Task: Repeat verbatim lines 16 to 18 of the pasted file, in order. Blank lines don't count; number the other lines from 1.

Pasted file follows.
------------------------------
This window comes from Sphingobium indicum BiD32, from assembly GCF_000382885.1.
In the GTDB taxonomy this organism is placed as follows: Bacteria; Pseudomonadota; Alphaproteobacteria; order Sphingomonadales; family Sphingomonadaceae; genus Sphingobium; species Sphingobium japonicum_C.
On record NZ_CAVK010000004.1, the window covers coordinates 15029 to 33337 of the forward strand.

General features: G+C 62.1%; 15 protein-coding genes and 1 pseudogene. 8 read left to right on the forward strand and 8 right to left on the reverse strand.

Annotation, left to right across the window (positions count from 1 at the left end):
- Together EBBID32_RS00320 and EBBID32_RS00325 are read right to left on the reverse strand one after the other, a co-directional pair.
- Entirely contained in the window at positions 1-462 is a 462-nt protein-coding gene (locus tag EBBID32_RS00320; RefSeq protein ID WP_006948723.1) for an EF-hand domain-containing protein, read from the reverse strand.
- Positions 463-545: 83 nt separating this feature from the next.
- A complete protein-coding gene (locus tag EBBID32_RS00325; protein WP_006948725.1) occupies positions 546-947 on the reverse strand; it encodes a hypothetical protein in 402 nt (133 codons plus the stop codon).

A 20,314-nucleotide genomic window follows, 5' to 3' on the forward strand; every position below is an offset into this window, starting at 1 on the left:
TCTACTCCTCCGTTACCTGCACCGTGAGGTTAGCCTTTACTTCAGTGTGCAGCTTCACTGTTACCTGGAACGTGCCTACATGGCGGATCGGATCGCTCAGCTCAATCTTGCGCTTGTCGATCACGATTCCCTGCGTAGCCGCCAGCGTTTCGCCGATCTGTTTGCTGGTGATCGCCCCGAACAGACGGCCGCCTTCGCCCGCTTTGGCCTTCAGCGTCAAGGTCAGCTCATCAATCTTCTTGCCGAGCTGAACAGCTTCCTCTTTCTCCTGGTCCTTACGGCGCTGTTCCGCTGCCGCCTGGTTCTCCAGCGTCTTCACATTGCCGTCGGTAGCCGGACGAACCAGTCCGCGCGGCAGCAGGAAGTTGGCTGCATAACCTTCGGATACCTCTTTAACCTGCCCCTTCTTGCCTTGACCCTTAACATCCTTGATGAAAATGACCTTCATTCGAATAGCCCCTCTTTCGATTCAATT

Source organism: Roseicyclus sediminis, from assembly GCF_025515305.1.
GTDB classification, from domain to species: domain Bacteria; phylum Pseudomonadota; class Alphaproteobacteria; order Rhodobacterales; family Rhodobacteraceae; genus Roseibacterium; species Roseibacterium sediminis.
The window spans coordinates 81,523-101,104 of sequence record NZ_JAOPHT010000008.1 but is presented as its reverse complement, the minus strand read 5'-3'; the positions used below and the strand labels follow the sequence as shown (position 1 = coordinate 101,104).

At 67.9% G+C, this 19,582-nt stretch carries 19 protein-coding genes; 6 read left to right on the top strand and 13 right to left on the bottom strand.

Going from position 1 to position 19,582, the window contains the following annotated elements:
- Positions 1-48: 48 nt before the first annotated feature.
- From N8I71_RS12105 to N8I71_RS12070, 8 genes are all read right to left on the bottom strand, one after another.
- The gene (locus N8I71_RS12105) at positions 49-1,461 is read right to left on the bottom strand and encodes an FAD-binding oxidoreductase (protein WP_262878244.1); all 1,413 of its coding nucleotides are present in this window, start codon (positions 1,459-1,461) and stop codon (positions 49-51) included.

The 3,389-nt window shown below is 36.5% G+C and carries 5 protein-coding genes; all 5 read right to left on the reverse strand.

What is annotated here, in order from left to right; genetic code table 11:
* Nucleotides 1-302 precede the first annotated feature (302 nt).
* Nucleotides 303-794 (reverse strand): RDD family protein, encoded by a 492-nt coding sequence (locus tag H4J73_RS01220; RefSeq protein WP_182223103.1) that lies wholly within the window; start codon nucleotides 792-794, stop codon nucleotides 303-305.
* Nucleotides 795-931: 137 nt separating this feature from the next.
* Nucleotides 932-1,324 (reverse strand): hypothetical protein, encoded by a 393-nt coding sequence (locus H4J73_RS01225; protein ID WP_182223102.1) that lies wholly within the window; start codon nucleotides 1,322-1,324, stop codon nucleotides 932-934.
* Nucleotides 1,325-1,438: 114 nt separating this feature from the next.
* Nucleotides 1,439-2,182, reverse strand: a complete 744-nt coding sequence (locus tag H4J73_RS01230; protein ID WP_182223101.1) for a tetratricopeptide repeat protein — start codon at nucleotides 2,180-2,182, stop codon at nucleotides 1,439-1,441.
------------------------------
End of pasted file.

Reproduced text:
Going from position 1 to position 19,582, the window contains the following annotated elements:
- Positions 1-48: 48 nt before the first annotated feature.
- From N8I71_RS12105 to N8I71_RS12070, 8 genes are all read right to left on the bottom strand, one after another.